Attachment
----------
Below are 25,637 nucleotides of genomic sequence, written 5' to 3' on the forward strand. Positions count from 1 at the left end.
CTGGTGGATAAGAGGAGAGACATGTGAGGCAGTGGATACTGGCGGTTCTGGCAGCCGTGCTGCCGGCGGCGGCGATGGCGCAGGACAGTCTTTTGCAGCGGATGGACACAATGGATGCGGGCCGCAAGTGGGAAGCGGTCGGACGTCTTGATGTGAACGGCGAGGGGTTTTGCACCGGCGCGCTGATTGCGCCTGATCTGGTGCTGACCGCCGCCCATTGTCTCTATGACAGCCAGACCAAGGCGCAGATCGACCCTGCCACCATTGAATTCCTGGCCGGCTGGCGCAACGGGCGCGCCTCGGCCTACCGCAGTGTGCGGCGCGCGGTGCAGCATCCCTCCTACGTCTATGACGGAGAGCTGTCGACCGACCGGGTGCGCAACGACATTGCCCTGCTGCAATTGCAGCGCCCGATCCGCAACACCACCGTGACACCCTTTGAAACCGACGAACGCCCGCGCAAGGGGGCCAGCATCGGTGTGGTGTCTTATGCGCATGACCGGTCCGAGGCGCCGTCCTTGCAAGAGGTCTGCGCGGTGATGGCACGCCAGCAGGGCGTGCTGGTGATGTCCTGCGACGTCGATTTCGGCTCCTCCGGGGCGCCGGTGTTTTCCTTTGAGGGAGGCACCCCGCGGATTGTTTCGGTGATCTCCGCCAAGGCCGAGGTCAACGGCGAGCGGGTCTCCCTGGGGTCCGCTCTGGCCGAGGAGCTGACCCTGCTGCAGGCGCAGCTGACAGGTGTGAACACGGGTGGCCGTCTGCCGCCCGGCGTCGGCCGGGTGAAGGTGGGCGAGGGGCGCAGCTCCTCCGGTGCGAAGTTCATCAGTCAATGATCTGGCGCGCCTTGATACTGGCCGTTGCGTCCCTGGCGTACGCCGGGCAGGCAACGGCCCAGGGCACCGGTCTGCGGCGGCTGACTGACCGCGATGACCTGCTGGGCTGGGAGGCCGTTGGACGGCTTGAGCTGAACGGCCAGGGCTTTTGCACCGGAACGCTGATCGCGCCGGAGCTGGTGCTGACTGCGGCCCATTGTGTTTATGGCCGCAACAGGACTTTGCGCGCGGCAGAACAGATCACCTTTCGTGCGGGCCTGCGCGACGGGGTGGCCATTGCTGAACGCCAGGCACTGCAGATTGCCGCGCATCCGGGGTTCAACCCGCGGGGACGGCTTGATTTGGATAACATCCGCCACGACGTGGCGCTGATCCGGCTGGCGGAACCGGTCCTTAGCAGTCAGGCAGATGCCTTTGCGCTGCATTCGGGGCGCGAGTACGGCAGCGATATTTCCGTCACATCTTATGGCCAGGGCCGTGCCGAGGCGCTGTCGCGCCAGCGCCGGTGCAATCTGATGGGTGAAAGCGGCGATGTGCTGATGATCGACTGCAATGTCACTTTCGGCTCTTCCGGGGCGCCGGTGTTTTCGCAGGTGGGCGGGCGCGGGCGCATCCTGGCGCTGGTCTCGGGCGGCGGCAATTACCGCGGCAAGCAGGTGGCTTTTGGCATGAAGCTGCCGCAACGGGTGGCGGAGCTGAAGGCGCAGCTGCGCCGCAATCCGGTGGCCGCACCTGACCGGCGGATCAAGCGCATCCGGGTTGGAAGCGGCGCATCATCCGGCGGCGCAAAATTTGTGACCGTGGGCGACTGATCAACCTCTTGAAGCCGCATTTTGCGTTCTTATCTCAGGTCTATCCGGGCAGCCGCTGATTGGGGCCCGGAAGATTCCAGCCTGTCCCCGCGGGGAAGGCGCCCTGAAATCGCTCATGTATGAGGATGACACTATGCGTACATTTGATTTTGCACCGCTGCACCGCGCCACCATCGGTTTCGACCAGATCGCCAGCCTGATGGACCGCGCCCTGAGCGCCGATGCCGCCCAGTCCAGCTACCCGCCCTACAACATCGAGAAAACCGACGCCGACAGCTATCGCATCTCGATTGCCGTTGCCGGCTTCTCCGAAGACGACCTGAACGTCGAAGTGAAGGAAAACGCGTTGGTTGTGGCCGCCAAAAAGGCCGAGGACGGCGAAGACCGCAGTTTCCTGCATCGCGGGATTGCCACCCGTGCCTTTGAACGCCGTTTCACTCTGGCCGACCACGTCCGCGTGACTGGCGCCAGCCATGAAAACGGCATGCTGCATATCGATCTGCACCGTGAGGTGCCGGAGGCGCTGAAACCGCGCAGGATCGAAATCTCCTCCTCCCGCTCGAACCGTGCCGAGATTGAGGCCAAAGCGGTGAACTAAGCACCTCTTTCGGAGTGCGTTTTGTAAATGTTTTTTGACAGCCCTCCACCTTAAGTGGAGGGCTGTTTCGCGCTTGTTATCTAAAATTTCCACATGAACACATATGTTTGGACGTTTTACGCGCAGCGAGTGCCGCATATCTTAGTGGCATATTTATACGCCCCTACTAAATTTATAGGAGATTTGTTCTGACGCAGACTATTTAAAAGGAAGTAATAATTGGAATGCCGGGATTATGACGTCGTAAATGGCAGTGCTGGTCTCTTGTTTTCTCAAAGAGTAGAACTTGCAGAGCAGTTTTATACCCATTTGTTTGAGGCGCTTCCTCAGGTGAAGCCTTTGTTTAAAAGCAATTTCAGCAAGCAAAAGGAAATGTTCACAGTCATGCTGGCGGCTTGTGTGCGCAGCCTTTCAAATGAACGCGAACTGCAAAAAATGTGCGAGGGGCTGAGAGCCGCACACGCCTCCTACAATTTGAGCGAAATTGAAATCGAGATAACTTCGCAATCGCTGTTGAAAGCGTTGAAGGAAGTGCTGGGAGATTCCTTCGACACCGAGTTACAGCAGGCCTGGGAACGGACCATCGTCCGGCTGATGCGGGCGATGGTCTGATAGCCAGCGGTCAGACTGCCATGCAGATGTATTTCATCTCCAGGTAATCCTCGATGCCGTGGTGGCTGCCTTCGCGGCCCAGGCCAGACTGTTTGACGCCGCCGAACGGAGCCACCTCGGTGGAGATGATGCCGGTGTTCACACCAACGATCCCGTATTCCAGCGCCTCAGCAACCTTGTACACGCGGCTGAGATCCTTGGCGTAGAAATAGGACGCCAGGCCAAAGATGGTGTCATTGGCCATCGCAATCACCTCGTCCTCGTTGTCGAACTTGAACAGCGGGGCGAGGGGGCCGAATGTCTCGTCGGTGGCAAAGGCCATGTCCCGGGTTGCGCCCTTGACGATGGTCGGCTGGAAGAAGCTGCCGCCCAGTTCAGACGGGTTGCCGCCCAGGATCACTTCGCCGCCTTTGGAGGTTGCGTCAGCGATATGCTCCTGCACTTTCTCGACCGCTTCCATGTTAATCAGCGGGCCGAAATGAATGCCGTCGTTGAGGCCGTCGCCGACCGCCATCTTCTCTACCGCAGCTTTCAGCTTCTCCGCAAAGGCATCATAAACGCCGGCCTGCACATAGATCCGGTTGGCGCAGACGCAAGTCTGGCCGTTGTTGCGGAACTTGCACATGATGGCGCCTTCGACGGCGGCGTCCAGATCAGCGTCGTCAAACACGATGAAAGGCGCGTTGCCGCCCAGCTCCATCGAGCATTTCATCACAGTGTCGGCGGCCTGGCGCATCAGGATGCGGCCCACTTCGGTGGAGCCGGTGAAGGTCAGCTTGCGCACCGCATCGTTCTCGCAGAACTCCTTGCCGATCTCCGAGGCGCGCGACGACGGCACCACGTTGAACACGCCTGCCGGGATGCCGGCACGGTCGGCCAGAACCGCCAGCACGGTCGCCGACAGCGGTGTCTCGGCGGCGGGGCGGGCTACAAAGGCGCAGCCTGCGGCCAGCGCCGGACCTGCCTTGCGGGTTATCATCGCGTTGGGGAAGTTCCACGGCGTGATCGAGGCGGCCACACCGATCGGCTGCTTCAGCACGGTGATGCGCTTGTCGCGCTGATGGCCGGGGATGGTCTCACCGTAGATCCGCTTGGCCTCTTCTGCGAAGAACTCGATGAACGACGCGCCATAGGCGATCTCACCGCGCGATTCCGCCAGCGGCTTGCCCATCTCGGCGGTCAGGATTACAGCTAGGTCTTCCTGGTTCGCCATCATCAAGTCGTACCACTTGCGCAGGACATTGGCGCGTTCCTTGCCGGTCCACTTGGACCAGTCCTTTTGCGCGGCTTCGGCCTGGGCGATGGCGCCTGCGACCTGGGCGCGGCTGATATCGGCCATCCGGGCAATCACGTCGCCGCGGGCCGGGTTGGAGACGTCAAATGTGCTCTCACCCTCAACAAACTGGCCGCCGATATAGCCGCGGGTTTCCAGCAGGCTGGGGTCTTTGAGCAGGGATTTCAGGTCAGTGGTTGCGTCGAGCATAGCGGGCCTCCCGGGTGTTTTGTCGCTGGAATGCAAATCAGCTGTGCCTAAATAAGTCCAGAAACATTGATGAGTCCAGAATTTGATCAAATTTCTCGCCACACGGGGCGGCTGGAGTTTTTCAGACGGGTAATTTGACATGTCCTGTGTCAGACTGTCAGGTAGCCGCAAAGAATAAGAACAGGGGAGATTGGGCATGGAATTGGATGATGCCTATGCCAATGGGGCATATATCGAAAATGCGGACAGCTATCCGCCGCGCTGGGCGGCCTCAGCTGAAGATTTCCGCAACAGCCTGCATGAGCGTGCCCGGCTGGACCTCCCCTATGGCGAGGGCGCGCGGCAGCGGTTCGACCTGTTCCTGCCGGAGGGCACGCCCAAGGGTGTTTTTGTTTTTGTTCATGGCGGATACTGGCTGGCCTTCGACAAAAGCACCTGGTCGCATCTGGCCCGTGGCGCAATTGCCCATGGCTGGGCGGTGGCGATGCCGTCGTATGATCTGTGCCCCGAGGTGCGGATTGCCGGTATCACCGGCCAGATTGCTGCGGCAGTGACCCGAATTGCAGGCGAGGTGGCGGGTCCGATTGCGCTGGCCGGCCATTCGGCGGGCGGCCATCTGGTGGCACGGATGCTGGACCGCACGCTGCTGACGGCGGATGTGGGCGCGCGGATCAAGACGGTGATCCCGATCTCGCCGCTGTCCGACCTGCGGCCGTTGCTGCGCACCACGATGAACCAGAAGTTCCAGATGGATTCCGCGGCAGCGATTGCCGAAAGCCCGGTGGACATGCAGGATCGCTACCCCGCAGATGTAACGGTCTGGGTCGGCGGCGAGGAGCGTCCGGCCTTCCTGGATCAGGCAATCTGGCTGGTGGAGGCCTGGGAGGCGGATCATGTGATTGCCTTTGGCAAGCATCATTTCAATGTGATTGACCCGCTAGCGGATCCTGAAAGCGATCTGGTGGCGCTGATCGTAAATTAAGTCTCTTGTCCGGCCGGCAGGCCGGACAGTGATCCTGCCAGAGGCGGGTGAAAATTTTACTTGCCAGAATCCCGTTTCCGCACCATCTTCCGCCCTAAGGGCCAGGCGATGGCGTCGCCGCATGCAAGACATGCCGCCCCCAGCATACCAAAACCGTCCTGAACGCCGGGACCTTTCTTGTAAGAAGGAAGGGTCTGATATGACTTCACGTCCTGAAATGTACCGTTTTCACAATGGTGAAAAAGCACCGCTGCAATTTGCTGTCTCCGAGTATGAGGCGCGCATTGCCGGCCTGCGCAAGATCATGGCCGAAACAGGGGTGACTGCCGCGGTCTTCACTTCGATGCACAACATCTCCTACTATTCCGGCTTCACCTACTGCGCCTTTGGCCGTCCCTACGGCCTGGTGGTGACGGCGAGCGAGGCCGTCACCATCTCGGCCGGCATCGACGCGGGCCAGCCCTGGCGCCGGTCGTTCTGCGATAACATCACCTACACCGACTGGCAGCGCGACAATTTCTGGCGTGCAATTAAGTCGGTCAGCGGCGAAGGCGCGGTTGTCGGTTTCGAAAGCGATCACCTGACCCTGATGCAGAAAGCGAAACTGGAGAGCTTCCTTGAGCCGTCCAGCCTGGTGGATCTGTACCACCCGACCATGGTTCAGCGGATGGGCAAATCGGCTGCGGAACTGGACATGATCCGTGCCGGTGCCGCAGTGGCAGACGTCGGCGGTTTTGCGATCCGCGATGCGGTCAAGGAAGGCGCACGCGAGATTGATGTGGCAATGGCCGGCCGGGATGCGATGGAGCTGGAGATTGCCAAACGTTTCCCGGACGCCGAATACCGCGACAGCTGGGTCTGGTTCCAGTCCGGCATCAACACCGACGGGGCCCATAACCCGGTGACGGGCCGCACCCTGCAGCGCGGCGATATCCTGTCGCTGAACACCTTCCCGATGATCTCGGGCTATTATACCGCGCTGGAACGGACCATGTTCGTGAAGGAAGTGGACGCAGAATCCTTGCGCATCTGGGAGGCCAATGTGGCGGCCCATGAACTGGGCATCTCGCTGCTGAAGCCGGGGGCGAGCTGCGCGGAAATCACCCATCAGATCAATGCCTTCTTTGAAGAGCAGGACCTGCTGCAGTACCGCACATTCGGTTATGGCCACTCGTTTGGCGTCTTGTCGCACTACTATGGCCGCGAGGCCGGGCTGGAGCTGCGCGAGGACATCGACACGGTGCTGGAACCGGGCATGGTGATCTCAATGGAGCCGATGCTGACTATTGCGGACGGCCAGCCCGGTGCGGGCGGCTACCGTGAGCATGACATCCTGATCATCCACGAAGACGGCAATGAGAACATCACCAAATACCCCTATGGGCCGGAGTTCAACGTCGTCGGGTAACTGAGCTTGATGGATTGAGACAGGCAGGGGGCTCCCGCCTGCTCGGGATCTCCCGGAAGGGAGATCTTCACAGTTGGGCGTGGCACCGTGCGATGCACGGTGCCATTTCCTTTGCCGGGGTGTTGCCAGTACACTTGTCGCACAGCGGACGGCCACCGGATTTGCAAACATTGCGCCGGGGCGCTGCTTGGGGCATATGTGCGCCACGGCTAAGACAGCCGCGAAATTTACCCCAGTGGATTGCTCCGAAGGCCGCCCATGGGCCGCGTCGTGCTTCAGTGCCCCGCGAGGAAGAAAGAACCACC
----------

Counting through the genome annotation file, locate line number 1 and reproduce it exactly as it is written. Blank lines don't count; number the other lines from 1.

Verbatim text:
Below are 25,637 nucleotides of genomic sequence, written 5' to 3' on the forward strand. Positions count from 1 at the left end.